a. Visual Studio 2008 SP1 (Express Edition is OK)
b. .NET Micro Framework V3.0 SDK
c. A network subnet set up between the device and the computer. My network set up is as follows:
i. An Allied Telesyn AT-GS900/8 10/100/1000 Ethernet switch (Any hub should work)
ii. The MF Device and the PC are the only things connected to the switch (plus power, of course)
iii. The Device IP configuration is
1. Addr = 10.1.1.102
2. Subnet Mask = 255.255.255.0
3. Gateway 10.1.1.102
4. DNS = 0.0.0.0
5. DHCP is disabled
iv. The PC TCP/IP configuration is:
1. IP = 10.1.1.104
2. Everything else is the same as the device configuration. Make sure you use the Static IP option
3. Make sure IPSec is not enabled
3) On the PC, navigate to My Documents\Microsoft .NET Micro Framework 3.0\Samples\DPWS and open the DPWS solution. This solution will load both the Micro Framework DPWS Hosted Service project and the Micro Framework DPWS Client. Make sure you start VS with elevated permissions (Run as administrator)
4) Connect the device to the PC
I am going to set up the solution to run the client in the emulator when I press F5, and to deploy the service to the device when I right click on the Service project, select “Debug” and then select “Start a new instance” My device is attached to COM 9. Also, I have modified both the Service and Client projects slightly to help decipher the Debug output. I added “SERVICE:” to all the debug prints in the Service project and “CLIENT:” to all the debug prints in the client project. This helps later to ascertain where a particular message is coming from.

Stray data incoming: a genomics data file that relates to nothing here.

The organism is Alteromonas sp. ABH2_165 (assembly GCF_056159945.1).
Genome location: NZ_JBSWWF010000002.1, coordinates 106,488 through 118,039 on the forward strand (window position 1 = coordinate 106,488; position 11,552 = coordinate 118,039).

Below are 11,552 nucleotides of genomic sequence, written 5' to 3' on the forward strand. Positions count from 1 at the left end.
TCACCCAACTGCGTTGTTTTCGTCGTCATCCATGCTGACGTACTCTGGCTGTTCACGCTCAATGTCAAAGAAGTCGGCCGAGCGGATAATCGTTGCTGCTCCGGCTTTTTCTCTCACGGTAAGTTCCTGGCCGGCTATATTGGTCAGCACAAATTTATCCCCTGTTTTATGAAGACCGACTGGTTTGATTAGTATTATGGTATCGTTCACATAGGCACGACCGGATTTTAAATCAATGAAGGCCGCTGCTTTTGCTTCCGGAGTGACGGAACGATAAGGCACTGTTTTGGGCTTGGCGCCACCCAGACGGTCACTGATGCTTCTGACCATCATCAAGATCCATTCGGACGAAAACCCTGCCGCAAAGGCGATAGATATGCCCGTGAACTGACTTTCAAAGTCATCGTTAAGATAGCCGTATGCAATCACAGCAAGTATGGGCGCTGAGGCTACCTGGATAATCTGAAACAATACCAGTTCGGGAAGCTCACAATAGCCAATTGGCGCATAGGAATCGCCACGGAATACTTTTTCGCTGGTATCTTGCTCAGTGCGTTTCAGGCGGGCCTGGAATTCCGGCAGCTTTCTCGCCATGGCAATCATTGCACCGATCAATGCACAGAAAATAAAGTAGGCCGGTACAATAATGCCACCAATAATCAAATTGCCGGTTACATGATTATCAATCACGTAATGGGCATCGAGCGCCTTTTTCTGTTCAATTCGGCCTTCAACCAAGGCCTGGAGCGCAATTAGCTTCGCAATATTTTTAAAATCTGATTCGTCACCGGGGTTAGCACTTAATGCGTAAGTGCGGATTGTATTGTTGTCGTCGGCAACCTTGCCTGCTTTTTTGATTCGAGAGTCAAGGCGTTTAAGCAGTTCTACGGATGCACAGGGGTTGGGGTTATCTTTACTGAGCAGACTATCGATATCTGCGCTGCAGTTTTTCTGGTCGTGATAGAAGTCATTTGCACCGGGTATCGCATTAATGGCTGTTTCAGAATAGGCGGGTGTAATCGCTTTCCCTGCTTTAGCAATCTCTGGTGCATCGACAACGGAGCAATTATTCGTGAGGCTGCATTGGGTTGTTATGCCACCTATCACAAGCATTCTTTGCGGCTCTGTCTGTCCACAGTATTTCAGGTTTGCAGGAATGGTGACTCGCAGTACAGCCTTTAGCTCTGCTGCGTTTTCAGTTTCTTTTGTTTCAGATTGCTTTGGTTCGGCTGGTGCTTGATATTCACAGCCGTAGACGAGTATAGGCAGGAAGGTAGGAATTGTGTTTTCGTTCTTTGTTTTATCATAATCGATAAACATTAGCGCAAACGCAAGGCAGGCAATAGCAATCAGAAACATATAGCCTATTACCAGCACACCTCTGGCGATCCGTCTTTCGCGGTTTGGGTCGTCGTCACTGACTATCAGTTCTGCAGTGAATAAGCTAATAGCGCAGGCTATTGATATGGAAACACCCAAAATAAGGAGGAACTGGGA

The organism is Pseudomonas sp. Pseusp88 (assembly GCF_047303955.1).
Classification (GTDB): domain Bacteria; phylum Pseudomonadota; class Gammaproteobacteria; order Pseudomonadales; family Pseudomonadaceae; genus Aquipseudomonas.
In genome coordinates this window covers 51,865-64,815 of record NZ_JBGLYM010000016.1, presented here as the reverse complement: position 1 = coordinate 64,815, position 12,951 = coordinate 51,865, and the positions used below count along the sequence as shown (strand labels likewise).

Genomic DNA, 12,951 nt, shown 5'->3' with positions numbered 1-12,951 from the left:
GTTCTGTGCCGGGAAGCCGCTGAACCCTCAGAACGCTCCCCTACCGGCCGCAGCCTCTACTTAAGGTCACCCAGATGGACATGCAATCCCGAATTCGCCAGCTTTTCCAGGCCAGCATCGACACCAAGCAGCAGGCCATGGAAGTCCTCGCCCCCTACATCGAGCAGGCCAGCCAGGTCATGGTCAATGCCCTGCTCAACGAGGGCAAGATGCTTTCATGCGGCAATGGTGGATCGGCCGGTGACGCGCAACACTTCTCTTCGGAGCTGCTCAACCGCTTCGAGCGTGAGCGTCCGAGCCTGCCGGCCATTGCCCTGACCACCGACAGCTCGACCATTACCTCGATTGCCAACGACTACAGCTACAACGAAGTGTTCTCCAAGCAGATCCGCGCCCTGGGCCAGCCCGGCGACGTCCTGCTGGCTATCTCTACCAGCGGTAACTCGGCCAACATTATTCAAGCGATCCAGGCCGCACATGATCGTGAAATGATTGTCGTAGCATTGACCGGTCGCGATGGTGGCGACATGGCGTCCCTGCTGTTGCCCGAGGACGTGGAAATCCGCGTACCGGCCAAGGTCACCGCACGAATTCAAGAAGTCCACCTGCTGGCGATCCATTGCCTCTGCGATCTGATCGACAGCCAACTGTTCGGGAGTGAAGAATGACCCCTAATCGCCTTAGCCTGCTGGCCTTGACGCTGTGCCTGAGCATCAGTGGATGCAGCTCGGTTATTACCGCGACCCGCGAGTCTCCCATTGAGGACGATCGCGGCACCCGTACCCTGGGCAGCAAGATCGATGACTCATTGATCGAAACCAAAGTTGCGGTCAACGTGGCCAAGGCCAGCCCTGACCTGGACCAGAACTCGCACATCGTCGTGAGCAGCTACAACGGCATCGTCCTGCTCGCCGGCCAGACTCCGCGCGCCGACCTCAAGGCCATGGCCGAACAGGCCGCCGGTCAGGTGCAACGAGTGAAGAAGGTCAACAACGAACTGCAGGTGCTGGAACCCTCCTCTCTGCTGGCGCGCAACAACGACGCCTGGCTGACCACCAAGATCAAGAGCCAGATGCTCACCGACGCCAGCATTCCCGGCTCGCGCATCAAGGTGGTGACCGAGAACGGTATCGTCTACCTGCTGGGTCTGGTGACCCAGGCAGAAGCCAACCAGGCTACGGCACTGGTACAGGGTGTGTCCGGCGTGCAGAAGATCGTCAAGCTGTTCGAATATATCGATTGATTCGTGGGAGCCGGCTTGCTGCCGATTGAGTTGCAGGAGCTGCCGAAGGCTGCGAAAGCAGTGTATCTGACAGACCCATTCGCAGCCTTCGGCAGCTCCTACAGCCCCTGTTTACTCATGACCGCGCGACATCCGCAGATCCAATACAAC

1) On the main tool bar in VS, Select Build/Configuration Manager
a. Make sure the build box is selected for both projects, and the deploy box is checked for the client project and not for the service project
b. Close the dialog
2) Right Click on the Client project in the Solution Explorer and select Properties
a. Select the Micro Framework Tab and set the transport to Emulator and the Device to Microsoft Emulator